By Tan Bee Leng, Assistant Director (Programmes & Organisational Development) of Epworth Community Services
In the early 1960s, even before the first time a man landed on the moon on 20 July 1969. President John F Kennedy was touring the NASA headquarters and encountered a man mopping the floors.
“What are you doing?” Kennedy asked.
“Mr President,” the janitor responded, “I’m helping put a man on the moon.”
The janitor understood the importance of a dream bigger than himself. He wasn’t merely a janitor. He was a member of the NASA space team. The employee did not see his everyday work as an isolated task, but he viewed it as a critical component of changing the world through space exploration.
What Does It Mean To Move Towards a Trauma-Informed Organisation?
For Epworth to move towards a trauma-informed organisation, it means that everyone (right from the Board to the janitor), would embody the aspiration of being trauma-informed in our
day to day responsibilities. We have started this journey 2 years ago. While it will take time to get there, we have taken the first steps.
A trauma-informed organisation means an emphasis in our organisational culture of understanding, respecting and appropriately responding to the effects of trauma at all levels.
Being trauma-informed requires the organisation to make a paradigm shift from asking, “What is wrong with this person?” to “What has happened to this person?”.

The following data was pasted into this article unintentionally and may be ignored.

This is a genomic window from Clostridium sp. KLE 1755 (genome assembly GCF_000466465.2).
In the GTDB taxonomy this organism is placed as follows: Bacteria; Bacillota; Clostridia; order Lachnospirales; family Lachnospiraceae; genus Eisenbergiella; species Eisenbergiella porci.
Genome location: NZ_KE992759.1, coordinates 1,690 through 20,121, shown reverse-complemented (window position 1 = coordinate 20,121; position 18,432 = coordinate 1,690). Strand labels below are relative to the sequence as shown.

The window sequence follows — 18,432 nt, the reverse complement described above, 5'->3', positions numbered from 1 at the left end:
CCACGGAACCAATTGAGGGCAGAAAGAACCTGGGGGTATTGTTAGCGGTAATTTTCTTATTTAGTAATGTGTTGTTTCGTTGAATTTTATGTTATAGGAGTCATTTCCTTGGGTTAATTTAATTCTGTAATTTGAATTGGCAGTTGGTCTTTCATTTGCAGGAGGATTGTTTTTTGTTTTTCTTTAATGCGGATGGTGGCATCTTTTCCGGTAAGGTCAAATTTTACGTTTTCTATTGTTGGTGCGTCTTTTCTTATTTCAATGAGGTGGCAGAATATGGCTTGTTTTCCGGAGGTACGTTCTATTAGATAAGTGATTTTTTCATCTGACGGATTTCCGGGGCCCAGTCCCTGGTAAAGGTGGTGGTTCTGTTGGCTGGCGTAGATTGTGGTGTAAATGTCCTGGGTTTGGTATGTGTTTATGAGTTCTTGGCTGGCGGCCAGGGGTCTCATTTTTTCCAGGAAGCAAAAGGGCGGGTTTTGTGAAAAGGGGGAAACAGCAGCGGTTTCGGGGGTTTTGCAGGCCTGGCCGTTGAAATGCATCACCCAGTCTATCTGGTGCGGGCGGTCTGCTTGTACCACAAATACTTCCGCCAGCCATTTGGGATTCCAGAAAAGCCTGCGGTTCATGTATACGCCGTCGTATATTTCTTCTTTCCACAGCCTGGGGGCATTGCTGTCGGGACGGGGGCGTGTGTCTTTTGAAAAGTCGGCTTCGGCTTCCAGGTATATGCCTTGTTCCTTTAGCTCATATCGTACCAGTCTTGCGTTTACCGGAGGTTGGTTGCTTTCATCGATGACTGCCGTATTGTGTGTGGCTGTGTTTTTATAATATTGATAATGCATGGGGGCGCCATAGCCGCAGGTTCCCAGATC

It is as simple as assuming everyone wants to do their best, and this is one step toward trauma-informed human resources and performance management.
The four “R”s to become a Trauma-Informed Organisation
Being trauma-informed assumes that an individual may have a history of trauma. Trauma-Informed Care recognises the presence of trauma symptoms and acknowledges the role trauma may play in an individual’s life – including frontline clinical staff.
The intent of a trauma-informed organisation, then is not to treat symptoms or issues related to abuses or any other form of trauma. Rather, the organisation is to provide support services in a way that is accessible and appropriate to those who may have experienced trauma.
Without a trauma-informed approach, the possibility for triggering or exacerbating trauma symptoms and retraumatising an individual increases.
What is the impact of this on both staff and beneficiaries?
A trauma-informed organisation helps to provide physical and emotional safety for everyone in the organisation. When someone is able to become more self-aware of their own baggage and trauma history, and find support services to process their own trauma, it will eventually translate to greater well-being for all.
For our beneficiaries (children, youths and their families), it could be as simple as asking how they would overcome their challenges. In response, beneficiaries are then guided to make wise choices that best suit their circumstance, rather than being forced into one that does not work for them.